The New York State Department of Environmental Conservation (DEC) today released for public comment new proposed eligibility guidelines to improve, expand, and assess the state’s forestry efforts on public and private lands under the historic $4.2 billion Clean Water, Clean Air and Green Jobs Environmental Bond Act of 2022. The guidelines will help support implementation of Governor Kathy Hochul’s initiative to plant 25 million trees by 2033 by building capacity for production of plant materials and investing in a comprehensive data tracking and management system for forestry projects.
“Growing New York’s next generation of forests is vital to ensuring community resiliency and fighting climate change, and the guidelines released today are an important step in advancing Governor Kathy Hochul’s commitment to plant 25 million trees by 2033,” DEC Commissioner Basil Seggos said. “The modernization and expansion of our tree nursery capacity and a new tree planting database will ensure our aggressive tree planting efforts directly benefit communities statewide, and I encourage New Yorkers to provide input on this Bond Act-supported initiative.”
To further achieve New York’s climate goals, Governor Hochul’s 2024 State of the State Address and Executive Budget included $47 million to support a new goal of planting 25 million trees statewide by 2033. This goal will invigorate our state’s tree planting efforts, send an unmistakable market signal to private nurseries, advance efforts to meet the Climate Act’s net-zero goal, and grow the state’s vital forest products industry. Capital investments through the Bond Act and other state sources, and multi-year annual grants to municipalities to plant trees in support of resilient reforestation and urban forests, are key components of this initiative.
The draft eligibility guidelines available for comment enable the public to provide input on the implementation of Bond Act funding for forestry and community health benefits as part of the $400 million directed towards ‘Climate Change Mitigation.’ Once finalized, the criteria will guide funding allocations DEC will use to undertake State-administered forestry projects. Additional eligibility guidelines will be developed to include grant opportunities for locally administered initiatives.
The guidelines support building capacity by repairing and/or updating capacity to produce seedlings and bare-root trees through the upgrade and modernization of seed production facilities such as DEC’s Colonel William F. Fox Memorial Saratoga Tree Nursery. Investments would also support the development and modernization of greenhouses using renewable energy to provide expanded seed processing and storage capabilities, and create a Forest and Ecosystem Health Lab facility to promote ecosystem health, enhance carbon sequestration, and support scientific research.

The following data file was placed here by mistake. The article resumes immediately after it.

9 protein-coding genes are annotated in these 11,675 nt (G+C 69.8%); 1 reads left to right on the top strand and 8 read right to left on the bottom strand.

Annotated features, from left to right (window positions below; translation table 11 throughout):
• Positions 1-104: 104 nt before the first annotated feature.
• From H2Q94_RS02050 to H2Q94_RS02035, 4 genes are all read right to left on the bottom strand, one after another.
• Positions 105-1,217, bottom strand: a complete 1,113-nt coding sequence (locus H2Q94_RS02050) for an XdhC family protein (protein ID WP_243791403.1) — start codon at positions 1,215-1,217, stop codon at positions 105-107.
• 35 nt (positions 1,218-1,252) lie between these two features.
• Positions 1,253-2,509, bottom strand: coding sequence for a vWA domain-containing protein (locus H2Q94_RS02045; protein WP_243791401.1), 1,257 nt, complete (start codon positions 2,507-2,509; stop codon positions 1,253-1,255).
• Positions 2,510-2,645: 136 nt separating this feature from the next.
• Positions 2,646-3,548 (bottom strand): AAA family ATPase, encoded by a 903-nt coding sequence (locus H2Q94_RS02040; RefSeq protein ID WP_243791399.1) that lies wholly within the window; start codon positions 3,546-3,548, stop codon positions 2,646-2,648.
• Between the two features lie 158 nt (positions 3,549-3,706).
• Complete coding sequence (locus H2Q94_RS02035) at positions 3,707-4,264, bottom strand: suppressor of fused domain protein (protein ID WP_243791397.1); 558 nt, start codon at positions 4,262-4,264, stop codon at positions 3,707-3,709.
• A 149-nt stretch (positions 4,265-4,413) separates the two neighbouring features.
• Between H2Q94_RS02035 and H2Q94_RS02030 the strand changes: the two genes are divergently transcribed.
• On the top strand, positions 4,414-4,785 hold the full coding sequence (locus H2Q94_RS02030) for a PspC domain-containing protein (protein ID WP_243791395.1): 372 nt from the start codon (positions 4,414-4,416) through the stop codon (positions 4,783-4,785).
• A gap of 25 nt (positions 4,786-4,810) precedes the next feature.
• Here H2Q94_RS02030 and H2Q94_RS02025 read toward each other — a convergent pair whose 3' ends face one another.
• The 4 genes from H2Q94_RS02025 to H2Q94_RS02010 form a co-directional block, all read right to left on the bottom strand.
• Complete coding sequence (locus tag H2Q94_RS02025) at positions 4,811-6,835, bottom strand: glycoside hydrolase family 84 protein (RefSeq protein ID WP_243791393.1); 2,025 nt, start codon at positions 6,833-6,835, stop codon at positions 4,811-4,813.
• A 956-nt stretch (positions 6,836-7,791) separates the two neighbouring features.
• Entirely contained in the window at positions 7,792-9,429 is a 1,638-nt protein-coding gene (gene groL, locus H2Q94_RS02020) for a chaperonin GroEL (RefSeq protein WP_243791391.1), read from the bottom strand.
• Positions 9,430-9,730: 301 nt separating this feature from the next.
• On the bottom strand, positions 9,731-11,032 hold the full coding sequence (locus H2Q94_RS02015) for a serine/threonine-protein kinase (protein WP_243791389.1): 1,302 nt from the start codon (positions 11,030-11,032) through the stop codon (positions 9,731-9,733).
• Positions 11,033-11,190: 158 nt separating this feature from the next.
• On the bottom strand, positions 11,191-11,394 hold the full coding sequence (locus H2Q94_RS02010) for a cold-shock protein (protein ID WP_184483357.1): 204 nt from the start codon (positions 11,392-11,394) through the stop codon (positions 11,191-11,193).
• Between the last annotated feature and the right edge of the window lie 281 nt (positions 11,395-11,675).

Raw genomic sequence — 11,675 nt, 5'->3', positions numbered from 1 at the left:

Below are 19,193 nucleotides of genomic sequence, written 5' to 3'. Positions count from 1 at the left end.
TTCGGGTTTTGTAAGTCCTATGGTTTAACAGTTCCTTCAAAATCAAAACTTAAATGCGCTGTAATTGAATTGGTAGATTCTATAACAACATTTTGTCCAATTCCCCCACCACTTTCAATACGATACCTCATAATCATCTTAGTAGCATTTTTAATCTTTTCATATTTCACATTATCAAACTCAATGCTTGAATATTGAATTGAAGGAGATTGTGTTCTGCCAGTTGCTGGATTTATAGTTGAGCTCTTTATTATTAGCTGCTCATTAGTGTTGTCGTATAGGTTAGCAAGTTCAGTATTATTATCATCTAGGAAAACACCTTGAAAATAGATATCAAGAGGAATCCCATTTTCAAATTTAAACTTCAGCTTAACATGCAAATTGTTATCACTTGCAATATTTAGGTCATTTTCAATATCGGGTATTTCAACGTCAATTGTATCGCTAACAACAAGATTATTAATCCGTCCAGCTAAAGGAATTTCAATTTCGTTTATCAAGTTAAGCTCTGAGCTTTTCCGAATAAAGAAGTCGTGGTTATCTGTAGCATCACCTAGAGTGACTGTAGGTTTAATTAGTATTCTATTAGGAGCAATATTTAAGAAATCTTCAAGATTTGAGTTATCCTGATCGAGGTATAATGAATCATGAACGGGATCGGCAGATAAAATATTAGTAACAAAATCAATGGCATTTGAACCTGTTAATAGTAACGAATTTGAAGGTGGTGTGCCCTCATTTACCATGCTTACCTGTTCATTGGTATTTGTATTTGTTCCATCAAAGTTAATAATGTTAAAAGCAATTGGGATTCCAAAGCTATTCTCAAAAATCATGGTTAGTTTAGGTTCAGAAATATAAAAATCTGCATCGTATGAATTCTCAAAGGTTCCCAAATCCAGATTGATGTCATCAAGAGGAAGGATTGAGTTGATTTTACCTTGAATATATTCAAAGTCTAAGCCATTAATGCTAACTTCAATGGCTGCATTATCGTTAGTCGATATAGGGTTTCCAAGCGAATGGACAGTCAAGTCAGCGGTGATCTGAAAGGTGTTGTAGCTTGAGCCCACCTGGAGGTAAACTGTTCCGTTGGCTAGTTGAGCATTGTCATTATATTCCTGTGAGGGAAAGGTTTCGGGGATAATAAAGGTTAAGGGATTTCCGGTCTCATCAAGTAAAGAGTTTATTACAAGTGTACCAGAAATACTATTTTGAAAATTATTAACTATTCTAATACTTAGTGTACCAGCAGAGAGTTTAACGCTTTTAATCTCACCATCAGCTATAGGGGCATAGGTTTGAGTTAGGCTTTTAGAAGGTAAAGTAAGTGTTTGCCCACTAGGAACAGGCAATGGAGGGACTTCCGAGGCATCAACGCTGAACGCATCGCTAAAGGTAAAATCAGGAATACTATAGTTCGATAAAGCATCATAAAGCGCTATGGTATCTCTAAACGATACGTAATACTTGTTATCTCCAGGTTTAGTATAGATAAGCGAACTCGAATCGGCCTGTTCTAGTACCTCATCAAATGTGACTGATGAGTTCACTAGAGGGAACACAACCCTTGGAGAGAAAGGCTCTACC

To assist with tracking the progress made with these upgrades and other ongoing forestry initiatives, the guidelines support investing Bond Act funding to create a database for tracking forest stand asset creation, tree planting, inventory, assessment, management and monitoring, and data dashboards reporting on acreage and type of land conserved. The database will help meet New York State’s 30 x 30 goal to conserve 30 percent of the state’s land and water by 2030 and mandates for modelling forest carbon sequestration and storage that contribute to achieving New York State’s climate goals. The database would also enhance collaboration among DEC programs, stakeholders, and other partners by providing a platform for sharing information and coordinating landscape-wide reforestation efforts, particularly in disadvantaged communities, on both private and public properties.
The full eligibility guidelines are available in today’s Environmental Notice Bulletin. Public comments on the draft guidelines may be submitted in writing to: Division of Lands and Forests, NYS DEC, 625 Broadway, Albany, NY 12223, or by email to [email protected]. Public comments will be accepted through Friday, March 8, 2024.
New York’s Clean Water, Clean Air and Green Jobs Environmental Bond Act of 2022
On Nov. 8, 2022, New Yorkers overwhelmingly approved the $4.2 billion Environmental Bond Act. State agencies, local governments, and partners will be able to access funding to protect water quality, help communities adapt to climate change, improve resiliency, and create green jobs. Bond Act funding will support new and expanded projects across the state to safeguard drinking water sources, reduce pollution, and protect communities and natural resources from climate change.
Since the Bond Act passed, an inter-agency working group comprised of multiple state agencies has been implementing a transparent and collaborative process to identify needs for environmental funding across the state to help develop program logistics. In the last year, the state announced a $200 million funding investment toward the state’s existing Water Infrastructure Improvement and Intermunicipal Grant programs, $100 million available for zero-emission school buses, $100 million available for Clean Green Schools, $200 million investment toward local water infrastructure projects, $2 million investment to protect existing park infrastructure at Cedar Beach on Long Island to protect communities from extreme weather and $13.1 million to support construction of the Adirondack Rail Trail. For more information and to sign up for progress updates, go to the Environmental Bond Act webpage.